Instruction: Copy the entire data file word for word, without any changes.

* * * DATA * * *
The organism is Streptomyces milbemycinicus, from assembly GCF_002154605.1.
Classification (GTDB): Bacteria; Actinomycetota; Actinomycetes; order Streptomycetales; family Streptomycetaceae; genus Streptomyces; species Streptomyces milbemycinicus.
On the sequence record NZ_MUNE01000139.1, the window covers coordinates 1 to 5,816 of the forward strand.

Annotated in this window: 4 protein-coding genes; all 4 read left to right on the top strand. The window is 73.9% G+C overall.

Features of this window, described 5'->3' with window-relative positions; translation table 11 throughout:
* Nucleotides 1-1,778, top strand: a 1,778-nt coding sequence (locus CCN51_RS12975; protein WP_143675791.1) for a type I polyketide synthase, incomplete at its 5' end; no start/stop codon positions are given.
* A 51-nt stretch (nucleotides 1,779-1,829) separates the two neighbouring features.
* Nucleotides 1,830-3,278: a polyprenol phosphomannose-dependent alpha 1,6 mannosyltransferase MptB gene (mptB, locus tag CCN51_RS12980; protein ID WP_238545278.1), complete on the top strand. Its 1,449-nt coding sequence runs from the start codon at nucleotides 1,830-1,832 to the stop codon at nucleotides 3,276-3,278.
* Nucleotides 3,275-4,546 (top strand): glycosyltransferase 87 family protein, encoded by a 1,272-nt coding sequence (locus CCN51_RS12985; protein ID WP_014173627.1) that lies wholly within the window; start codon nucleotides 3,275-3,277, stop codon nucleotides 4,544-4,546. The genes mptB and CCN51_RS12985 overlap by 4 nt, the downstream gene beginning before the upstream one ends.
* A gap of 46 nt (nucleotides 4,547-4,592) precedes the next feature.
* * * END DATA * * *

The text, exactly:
The organism is Streptomyces milbemycinicus, from assembly GCF_002154605.1.
Classification (GTDB): Bacteria; Actinomycetota; Actinomycetes; order Streptomycetales; family Streptomycetaceae; genus Streptomyces; species Streptomyces milbemycinicus.
On the sequence record NZ_MUNE01000139.1, the window covers coordinates 1 to 5,816 of the forward strand.

Annotated in this window: 4 protein-coding genes; all 4 read left to right on the top strand. The window is 73.9% G+C overall.

Features of this window, described 5'->3' with window-relative positions; translation table 11 throughout:
* Nucleotides 1-1,778, top strand: a 1,778-nt coding sequence (locus CCN51_RS12975; protein WP_143675791.1) for a type I polyketide synthase, incomplete at its 5' end; no start/stop codon positions are given.
* A 51-nt stretch (nucleotides 1,779-1,829) separates the two neighbouring features.
* Nucleotides 1,830-3,278: a polyprenol phosphomannose-dependent alpha 1,6 mannosyltransferase MptB gene (mptB, locus tag CCN51_RS12980; protein ID WP_238545278.1), complete on the top strand. Its 1,449-nt coding sequence runs from the start codon at nucleotides 1,830-1,832 to the stop codon at nucleotides 3,276-3,278.
* Nucleotides 3,275-4,546 (top strand): glycosyltransferase 87 family protein, encoded by a 1,272-nt coding sequence (locus CCN51_RS12985; protein ID WP_014173627.1) that lies wholly within the window; start codon nucleotides 3,275-3,277, stop codon nucleotides 4,544-4,546. The genes mptB and CCN51_RS12985 overlap by 4 nt, the downstream gene beginning before the upstream one ends.
* A gap of 46 nt (nucleotides 4,547-4,592) precedes the next feature.